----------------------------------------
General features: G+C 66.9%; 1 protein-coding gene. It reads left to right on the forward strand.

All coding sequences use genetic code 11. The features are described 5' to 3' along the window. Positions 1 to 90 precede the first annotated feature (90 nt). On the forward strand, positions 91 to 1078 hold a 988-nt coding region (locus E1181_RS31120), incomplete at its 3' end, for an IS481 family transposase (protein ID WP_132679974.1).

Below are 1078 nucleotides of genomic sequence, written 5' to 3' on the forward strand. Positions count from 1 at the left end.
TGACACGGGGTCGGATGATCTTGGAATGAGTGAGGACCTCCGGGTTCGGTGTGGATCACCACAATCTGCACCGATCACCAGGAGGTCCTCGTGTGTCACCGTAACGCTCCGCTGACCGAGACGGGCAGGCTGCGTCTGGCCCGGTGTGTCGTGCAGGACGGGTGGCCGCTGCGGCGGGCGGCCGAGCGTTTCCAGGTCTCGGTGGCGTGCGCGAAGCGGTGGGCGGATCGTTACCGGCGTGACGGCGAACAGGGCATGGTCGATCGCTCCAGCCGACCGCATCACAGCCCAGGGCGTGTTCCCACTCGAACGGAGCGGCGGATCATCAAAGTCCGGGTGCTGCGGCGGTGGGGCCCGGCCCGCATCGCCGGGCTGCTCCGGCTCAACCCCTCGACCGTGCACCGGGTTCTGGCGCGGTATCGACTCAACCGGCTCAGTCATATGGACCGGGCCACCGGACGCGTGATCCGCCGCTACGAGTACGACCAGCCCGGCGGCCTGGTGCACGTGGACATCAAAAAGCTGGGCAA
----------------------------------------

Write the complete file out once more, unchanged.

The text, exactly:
General features: G+C 66.9%; 1 protein-coding gene. It reads left to right on the forward strand.

All coding sequences use genetic code 11. The features are described 5' to 3' along the window. Positions 1 to 90 precede the first annotated feature (90 nt). On the forward strand, positions 91 to 1078 hold a 988-nt coding region (locus E1181_RS31120), incomplete at its 3' end, for an IS481 family transposase (protein ID WP_132679974.1).

Below are 1078 nucleotides of genomic sequence, written 5' to 3' on the forward strand. Positions count from 1 at the left end.
TGACACGGGGTCGGATGATCTTGGAATGAGTGAGGACCTCCGGGTTCGGTGTGGATCACCACAATCTGCACCGATCACCAGGAGGTCCTCGTGTGTCACCGTAACGCTCCGCTGACCGAGACGGGCAGGCTGCGTCTGGCCCGGTGTGTCGTGCAGGACGGGTGGCCGCTGCGGCGGGCGGCCGAGCGTTTCCAGGTCTCGGTGGCGTGCGCGAAGCGGTGGGCGGATCGTTACCGGCGTGACGGCGAACAGGGCATGGTCGATCGCTCCAGCCGACCGCATCACAGCCCAGGGCGTGTTCCCACTCGAACGGAGCGGCGGATCATCAAAGTCCGGGTGCTGCGGCGGTGGGGCCCGGCCCGCATCGCCGGGCTGCTCCGGCTCAACCCCTCGACCGTGCACCGGGTTCTGGCGCGGTATCGACTCAACCGGCTCAGTCATATGGACCGGGCCACCGGACGCGTGATCCGCCGCTACGAGTACGACCAGCCCGGCGGCCTGGTGCACGTGGACATCAAAAAGCTGGGCAA